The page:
• M. Wedel
  • Environmental Science, Geography
    Journal of experimental zoology. Part A, Ecological genetics and physiology
  • 2009
Several lines of evidence suggest that air sac-driven lung ventilation was primitive for Saurischia, and anatomical and evolutionary patterns of pneumatization in nonavian saurischian dinosaurs are diagnostic for specificAir sacs, including the cervical, clavicular, and abdominal air sacs.

Pulmonary anatomy in the Nile crocodile and the evolution of unidirectional airflow in Archosauria

The data indicate that the aspects of the crocodilian bronchial tree that maintain the aerodynamic valves and thus generate unidirectional airflow, are ancestral for Archosauria.



Vertebral pneumaticity, air sacs, and the physiology of sauropod dinosaurs

  • M. Wedel
  • Environmental Science, Biology
  • 2003
Air sacs and skeletal pneumaticity probably facilitated the evolution of extremely long necks in some sauropod lineages by overcoming respiratory dead space and reducing mass and may have conveyed some of the respiratory and thermoregulatory advantages enjoyed by birds, a possibility that is consistent with the observed rapid growth rates of sauropods.

Lung Structure and Ventilation in Theropod Dinosaurs and Early Birds

Paleontological and neontological evidence indicates that theropod dinosaurs possessed unmodified, bellowslike septate lungs that were ventilated with a crocodilelike hepatic-piston diaphragm mechanism, consistent with an ectothermic status for theropid dinosaurs and early birds.

Postcranial pneumatization in Archaeopteryx

Two specimens of Archaeopteryx are re-examine and show evidence of vertebral pneumaticity in the cervical and anterior thoracic vertebrae, thus confirming the phylogenetic continuity between the pNEumatic systems of non-avialan theropods and living birds.

Pulmonary pneumaticity in the postcranial skeleton of extant Aves: A case study examining Anseriformes

The relative effects of phylogeny, body size, and behavioral specializations that have been postulated to influence the extent of postcranial skeletal pneumaticity are extricated to extricate.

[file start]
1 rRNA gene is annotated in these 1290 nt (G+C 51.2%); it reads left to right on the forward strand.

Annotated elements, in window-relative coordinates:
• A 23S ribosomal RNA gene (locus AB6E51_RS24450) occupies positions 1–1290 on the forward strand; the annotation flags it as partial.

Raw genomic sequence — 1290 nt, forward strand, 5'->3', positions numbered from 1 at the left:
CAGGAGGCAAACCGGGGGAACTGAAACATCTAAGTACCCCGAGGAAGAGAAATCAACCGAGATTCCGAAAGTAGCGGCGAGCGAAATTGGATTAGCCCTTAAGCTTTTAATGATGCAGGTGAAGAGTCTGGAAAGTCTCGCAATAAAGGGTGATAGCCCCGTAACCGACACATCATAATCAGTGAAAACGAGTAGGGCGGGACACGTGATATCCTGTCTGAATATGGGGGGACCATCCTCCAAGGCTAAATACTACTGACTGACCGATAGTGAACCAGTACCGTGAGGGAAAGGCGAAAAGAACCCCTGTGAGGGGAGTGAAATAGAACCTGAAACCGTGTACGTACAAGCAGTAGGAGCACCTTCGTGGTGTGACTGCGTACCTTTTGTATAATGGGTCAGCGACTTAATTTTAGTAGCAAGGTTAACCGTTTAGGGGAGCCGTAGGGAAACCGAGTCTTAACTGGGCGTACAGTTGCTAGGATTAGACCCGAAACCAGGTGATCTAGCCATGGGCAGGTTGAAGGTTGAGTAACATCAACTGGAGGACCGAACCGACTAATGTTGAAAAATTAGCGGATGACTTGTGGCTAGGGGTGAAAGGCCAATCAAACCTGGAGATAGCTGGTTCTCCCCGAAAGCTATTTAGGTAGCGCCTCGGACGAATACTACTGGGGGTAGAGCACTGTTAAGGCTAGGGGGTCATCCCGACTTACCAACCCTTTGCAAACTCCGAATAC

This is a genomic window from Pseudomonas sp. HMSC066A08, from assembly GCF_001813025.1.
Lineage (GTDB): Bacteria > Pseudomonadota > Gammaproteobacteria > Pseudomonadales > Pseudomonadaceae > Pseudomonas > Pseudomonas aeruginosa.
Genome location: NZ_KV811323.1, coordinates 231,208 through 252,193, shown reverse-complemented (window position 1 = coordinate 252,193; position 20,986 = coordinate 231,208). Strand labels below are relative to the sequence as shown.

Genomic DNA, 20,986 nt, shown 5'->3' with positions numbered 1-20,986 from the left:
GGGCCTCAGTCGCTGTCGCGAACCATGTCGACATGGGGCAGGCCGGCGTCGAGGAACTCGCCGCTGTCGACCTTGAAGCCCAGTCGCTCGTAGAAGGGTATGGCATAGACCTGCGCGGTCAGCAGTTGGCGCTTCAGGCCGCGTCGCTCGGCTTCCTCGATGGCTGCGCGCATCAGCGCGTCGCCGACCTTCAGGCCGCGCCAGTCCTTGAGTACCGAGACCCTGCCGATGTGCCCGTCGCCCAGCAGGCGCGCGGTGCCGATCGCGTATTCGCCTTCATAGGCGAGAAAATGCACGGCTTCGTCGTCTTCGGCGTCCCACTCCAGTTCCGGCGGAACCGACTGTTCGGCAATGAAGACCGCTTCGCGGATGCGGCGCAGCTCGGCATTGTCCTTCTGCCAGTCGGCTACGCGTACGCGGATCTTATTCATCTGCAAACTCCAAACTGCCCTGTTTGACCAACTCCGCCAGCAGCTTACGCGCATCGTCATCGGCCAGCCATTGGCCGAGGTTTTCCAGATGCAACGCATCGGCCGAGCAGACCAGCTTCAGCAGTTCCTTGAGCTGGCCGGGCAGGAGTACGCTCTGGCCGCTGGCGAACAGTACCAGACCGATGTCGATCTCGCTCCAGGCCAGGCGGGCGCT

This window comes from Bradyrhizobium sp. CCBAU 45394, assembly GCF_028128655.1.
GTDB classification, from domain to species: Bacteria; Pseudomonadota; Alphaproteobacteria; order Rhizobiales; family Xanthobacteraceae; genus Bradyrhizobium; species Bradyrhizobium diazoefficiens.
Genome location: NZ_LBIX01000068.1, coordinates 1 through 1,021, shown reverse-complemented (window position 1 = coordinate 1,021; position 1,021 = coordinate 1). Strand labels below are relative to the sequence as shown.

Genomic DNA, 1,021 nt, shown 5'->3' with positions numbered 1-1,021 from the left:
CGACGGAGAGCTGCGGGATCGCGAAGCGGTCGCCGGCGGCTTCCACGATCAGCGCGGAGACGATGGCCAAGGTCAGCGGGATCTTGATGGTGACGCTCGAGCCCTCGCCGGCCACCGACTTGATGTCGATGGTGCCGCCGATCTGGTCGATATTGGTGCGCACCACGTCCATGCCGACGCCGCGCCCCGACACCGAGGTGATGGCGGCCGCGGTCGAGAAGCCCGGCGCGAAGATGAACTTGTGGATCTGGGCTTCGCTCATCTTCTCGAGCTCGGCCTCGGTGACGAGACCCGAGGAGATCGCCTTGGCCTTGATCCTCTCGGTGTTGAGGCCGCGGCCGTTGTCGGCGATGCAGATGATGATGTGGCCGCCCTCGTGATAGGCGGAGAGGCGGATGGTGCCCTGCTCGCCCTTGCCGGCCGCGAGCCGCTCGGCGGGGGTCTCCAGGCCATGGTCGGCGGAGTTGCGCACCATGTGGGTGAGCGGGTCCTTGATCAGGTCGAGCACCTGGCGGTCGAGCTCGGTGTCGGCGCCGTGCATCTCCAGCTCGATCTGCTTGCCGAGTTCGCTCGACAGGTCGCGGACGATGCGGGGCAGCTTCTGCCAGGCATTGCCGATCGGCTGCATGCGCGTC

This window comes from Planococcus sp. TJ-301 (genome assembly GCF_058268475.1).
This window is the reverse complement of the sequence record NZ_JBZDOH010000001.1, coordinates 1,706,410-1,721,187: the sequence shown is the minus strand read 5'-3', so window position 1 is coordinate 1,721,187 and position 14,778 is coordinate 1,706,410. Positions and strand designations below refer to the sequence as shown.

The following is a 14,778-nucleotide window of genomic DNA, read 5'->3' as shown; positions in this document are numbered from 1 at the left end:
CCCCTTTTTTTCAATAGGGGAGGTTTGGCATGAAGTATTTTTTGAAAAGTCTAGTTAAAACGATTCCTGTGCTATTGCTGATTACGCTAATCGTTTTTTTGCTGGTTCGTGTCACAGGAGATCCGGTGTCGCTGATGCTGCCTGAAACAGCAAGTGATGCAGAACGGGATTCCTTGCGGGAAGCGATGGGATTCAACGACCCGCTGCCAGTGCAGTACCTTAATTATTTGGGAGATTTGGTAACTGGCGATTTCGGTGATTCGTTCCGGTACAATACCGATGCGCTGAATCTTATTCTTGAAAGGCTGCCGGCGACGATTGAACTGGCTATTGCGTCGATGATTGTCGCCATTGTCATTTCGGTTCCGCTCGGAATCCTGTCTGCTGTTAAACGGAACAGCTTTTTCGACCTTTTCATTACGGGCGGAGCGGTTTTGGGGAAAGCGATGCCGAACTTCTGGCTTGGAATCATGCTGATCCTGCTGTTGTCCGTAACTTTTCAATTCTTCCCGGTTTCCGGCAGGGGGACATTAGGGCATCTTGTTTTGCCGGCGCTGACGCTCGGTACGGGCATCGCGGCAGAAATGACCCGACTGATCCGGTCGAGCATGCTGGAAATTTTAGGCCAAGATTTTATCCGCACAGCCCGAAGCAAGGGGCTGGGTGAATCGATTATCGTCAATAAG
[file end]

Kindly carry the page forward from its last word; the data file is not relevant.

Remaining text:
Comparative respiratory morphology: Themes and principles in the design and construction of the gas exchangers

  • J. Maina
  • Biology
    The Anatomical record
  • 2000
Along the evolutionary continuum, a kaleidoscope of gas exchangers has evolved from the simple cell membrane of the primeval unicells, and in fascinating processes of conformity, different groups of animals have developed similar respiratory structures.

Respiratory and Reproductive Paleophysiology of Dinosaurs and Early Birds

The absence of nasal respiratory turbinates in these animals indicates that they were likely to have maintained reptile‐like (ectothermic) metabolic rates during periods of rest or routine activity, and persistent in vivo burial of their nests and apparent lack of egg turning suggests that clutch incubation by dinosaurs was more reptile- than birdlike.

The origin and early evolution of birds

There is no evidence for a major or mass extinction of birds at the end of the Cretaceous, nor for a sudden ‘bottleneck’ in diversity that fostered the early Tertiary origination of living bird ‘Orders’.

Fluid mechanical valving of air flow in bird lungs.

To achieve unidirectional flow, air in the caudal portion of the primary bronchus must be directed towards the orifices of the mediodorsal bronchi.

Pulmonary function and metabolic physiology of theropod dinosaurs

Ultraviolet light analysis of a fossil of the theropod dinosaur Scipionyx samniticus revealed that the liver subdivided the visceral cavity into distinct anterior pleuropericardial and posterior abdominal regions, providing evidence that diaphragm-assisted lung ventilation was present in theropods.